But the knee analogy does not seem quite right. How much the knee hurts really depend on how you cut it, the angle you cut it etc. But in the collision case, how much kinetic energy is lost is completely determined when the parameters mass and velocity are specified.

Simon Bridge
Homework Helper
But the knee analogy does not seem quite right. How much the knee hurts really depend on how you cut it, the angle you cut it etc. But in the collision case, how much kinetic energy is lost is completely determined when the parameters mass and velocity are specified.
1. all analogies have limits, if they didn't, then it wouldn;t be an analogy - it would be the thing itself.
2. there is more to the energy transfer in a collision than the mass and velocty, otherwise a head-on collision of 1kg of lead and 1kg stuffed elephant would behave the same as 1kg of steel hitting 1kg of stone, head on, same speeds.
... there is the mass distribution, geometry, density, and material properties all come to play. Is it a glancing blow that puts some spin on? Is the collision in a fluid medium that creates turbulence and carries energy off as sound and heat? Collision can be very complicated.

The point of the analogy is the bit about magic.

1. all analogies have limits, if they didn't, then it wouldn;t be an analogy - it would be the thing itself.
2. there is more to the energy transfer in a collision than the mass and velocty, otherwise a head-on collision of 1kg of lead and 1kg stuffed elephant would behave the same as 1kg of steel hitting 1kg of stone, head on, same speeds.
... there is the mass distribution, geometry, density, and material properties all come to play. Is it a glancing blow that puts some spin on? Is the collision in a fluid medium that creates turbulence and carries energy off as sound and heat? Collision can be very complicated.

The point of the analogy is the bit about magic.
So because we can't include all the parameters the equations we use are not fully accurate?

Simon Bridge
Homework Helper
No - it means that in order to get accurate results we need to have some way to account for our lack of knowledge of the fine details of any interaction. Same with anything in life.

In the case of inelastic collisions, we need to account for kinetic energy that gets "lost" as something else. This can be done very accurately by including other parameters, like the total momentum. i.e. you make more measurements.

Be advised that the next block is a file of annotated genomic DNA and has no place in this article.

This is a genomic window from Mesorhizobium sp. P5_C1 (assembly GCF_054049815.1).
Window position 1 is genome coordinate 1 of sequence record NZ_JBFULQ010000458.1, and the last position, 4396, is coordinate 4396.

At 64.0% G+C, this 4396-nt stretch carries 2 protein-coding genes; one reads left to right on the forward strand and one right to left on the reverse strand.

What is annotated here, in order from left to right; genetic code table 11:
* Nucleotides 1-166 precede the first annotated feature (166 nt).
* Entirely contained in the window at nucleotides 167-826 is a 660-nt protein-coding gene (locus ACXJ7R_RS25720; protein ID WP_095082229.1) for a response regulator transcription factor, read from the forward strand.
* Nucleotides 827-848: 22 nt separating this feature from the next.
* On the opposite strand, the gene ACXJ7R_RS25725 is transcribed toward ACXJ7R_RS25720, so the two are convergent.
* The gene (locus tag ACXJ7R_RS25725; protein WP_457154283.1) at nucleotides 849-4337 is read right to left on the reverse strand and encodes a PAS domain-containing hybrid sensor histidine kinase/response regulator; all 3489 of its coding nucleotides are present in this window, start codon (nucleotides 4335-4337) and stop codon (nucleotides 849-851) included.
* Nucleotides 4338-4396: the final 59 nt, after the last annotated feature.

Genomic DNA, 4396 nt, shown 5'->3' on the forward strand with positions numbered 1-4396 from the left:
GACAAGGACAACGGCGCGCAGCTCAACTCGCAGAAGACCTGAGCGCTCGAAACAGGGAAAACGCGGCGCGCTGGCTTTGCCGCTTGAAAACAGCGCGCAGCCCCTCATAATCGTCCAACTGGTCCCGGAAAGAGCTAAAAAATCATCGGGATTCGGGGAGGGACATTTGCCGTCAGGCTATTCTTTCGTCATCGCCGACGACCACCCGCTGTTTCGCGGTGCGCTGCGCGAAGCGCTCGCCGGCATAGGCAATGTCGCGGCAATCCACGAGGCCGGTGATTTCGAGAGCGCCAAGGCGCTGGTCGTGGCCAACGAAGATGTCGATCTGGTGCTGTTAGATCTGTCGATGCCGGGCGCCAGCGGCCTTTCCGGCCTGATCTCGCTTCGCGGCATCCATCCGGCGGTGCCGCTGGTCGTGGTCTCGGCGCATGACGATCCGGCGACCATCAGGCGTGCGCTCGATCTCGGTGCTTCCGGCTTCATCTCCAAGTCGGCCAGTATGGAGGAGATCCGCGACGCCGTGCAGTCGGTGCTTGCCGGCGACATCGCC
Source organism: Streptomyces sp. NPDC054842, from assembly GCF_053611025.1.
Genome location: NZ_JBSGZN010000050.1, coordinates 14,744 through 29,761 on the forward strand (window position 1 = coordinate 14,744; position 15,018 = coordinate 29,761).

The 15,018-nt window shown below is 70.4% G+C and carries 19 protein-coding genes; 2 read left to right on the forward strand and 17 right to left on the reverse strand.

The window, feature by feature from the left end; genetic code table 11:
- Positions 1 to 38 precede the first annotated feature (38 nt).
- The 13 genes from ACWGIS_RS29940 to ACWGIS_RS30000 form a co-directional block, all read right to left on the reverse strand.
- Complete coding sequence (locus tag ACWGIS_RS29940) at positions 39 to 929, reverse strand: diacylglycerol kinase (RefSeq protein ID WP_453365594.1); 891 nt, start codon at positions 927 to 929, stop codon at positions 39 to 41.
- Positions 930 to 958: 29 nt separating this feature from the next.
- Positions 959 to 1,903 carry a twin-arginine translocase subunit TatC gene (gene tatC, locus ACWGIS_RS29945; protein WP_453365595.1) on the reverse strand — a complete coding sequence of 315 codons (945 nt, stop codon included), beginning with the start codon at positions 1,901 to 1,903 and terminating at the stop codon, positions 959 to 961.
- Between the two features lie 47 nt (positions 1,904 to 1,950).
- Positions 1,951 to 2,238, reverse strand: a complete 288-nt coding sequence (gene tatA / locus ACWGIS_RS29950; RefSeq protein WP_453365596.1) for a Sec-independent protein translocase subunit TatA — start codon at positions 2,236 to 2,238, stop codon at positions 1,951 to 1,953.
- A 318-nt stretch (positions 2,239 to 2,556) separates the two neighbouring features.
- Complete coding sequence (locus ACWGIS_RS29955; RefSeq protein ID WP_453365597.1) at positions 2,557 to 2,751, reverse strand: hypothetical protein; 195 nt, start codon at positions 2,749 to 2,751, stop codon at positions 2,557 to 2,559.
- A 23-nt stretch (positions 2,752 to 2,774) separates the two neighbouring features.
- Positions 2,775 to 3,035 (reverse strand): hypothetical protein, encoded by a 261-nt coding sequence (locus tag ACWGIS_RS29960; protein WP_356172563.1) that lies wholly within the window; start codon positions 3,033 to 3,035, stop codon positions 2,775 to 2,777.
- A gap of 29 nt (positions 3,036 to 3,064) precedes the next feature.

The Universe knows where the energy goes and how it gets there... so the collisions take care of themselves.

I believe the original questions have been answered.

But in the collision case, how much kinetic energy is lost is completely determined when the parameters mass and velocity are specified.
No, this not true.
I suppose this may be the source of your confusion.
It was already said that the amount of kinetic energy "lost" depends on the specifics of the materials and shapes of the bodies.
If you only know masses and and velocities you cannot determine the outcome of the collision.

Chestermiller
Mentor
No, this not true.
I suppose this may be the source of your confusion.
It was already said that the amount of kinetic energy "lost" depends on the specifics of the materials and shapes of the bodies.
If you only know masses and and velocities you cannot determine the outcome of the collision.
I would like to strongly second this observation. It is possible to model the detailed deformations and mechanics during a collision, if you are able to describe the mechanical constitutive behavior of the materials, and are prepared to solve sets of partial differential equations describing the time- and spatial variations in the displacements, stresses, and strains in the colliding bodies. If you have described the mechanical constitutive behavior of the materials correctly, then the constitutive equations will be able to describe yield strain and viscoelasticity. These effects are what give rise to the conversion of mechanical energy to thermal energy (i.e., the loss of kinetic energy).

Chet

Khashishi
On a microscopic scale, there are no inelastic collisions. So, an inelastic collision is simply repartitioning the kinetic energies of the atoms into other places. Each microscopic collision conserves energy, so the whole big collision must conserve energy.

On a microscopic scale, there are no inelastic collisions. So, an inelastic collision is simply repartitioning the kinetic energies of the atoms into other places. Each microscopic collision conserves energy, so the whole big collision must conserve energy.
Yes, but not necessarily the macroscopic kinetic energy.

sophiecentaur